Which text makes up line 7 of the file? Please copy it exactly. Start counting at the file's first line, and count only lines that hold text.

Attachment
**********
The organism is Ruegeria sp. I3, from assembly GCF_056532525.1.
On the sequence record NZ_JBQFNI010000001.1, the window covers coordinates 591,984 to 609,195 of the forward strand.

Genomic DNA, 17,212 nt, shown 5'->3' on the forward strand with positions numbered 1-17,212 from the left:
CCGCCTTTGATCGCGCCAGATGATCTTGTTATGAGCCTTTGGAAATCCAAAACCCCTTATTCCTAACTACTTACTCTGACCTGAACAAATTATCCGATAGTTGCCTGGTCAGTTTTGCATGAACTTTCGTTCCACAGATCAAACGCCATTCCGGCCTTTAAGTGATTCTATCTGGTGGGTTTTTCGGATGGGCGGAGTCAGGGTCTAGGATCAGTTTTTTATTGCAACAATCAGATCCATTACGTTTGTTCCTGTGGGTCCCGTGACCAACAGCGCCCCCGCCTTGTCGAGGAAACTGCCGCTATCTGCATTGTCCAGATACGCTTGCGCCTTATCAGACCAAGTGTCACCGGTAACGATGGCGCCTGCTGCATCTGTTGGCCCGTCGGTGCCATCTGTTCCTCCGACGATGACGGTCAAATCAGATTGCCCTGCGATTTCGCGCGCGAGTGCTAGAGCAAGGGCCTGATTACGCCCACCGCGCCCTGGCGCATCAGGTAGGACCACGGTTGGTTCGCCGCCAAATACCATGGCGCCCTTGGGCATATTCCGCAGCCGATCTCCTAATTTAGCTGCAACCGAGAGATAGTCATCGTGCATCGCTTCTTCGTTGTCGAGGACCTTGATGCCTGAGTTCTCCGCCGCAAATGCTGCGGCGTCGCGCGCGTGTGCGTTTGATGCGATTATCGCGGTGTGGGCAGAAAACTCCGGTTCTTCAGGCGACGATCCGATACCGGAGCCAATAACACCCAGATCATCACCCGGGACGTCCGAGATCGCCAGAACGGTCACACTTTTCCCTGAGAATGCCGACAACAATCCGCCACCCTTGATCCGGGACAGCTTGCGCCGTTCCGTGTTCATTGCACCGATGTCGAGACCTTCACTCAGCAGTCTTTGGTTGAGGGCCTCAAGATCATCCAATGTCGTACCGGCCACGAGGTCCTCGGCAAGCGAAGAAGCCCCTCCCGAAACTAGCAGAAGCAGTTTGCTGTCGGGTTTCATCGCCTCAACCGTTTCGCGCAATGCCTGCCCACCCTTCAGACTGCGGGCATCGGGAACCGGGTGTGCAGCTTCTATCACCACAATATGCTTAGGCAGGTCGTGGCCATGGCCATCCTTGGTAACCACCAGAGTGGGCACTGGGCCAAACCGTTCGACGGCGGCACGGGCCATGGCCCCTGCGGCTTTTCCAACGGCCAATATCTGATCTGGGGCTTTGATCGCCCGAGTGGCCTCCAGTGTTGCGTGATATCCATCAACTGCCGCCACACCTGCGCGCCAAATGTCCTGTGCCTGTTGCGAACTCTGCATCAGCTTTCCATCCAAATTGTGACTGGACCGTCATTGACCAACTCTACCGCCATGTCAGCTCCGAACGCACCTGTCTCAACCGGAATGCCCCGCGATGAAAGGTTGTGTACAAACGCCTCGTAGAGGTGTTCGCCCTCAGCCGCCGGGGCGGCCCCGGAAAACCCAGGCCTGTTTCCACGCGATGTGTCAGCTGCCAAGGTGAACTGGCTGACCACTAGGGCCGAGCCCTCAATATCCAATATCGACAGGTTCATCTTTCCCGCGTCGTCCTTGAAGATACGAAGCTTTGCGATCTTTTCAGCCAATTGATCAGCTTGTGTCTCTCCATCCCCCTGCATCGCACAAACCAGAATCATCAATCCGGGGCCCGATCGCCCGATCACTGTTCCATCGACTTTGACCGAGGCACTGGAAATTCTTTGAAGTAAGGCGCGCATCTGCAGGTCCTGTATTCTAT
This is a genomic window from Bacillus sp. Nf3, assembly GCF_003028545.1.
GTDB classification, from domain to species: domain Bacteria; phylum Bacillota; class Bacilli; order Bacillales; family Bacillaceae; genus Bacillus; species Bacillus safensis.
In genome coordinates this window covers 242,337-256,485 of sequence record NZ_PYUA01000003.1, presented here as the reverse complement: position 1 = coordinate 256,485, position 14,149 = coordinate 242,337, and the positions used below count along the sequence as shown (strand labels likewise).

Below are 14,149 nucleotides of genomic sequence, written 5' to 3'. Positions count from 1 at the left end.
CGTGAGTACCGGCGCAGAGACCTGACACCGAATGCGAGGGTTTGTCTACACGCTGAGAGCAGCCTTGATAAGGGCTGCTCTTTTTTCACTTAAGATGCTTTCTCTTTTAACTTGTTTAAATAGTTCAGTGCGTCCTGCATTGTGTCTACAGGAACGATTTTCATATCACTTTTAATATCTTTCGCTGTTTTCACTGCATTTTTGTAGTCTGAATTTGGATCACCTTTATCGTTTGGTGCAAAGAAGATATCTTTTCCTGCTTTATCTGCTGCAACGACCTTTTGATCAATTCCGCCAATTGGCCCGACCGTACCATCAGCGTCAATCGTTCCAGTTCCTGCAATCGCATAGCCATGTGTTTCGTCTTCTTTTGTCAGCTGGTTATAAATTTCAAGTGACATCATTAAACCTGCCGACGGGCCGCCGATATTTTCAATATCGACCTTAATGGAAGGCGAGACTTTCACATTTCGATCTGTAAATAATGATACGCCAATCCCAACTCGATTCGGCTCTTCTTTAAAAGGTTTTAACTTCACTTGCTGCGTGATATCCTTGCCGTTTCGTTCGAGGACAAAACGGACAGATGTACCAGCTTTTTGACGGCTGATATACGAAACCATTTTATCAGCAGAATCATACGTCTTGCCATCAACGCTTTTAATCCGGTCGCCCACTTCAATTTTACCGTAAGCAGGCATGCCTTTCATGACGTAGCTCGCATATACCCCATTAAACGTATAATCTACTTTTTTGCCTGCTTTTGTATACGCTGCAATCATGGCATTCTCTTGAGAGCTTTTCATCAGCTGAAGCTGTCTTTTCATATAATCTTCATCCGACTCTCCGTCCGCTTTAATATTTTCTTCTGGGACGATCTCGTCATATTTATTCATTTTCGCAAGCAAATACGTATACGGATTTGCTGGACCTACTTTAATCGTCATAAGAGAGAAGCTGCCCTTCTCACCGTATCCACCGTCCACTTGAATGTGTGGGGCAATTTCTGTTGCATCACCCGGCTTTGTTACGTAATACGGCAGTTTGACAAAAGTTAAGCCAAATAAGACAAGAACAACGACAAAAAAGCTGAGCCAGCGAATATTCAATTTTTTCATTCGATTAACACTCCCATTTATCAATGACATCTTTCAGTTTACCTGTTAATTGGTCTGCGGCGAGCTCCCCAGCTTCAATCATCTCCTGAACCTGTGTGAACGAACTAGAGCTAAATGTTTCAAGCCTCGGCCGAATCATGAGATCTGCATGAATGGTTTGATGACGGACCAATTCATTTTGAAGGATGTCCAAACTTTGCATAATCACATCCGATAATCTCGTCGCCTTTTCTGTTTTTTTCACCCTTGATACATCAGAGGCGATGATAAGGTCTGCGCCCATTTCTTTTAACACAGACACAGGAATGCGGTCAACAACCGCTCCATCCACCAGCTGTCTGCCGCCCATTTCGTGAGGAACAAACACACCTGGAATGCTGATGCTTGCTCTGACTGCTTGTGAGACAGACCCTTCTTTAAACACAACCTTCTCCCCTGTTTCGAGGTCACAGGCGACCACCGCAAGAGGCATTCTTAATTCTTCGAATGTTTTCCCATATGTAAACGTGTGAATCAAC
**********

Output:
In genome coordinates this window covers 242,337-256,485 of sequence record NZ_PYUA01000003.1, presented here as the reverse complement: position 1 = coordinate 256,485, position 14,149 = coordinate 242,337, and the positions used below count along the sequence as shown (strand labels likewise).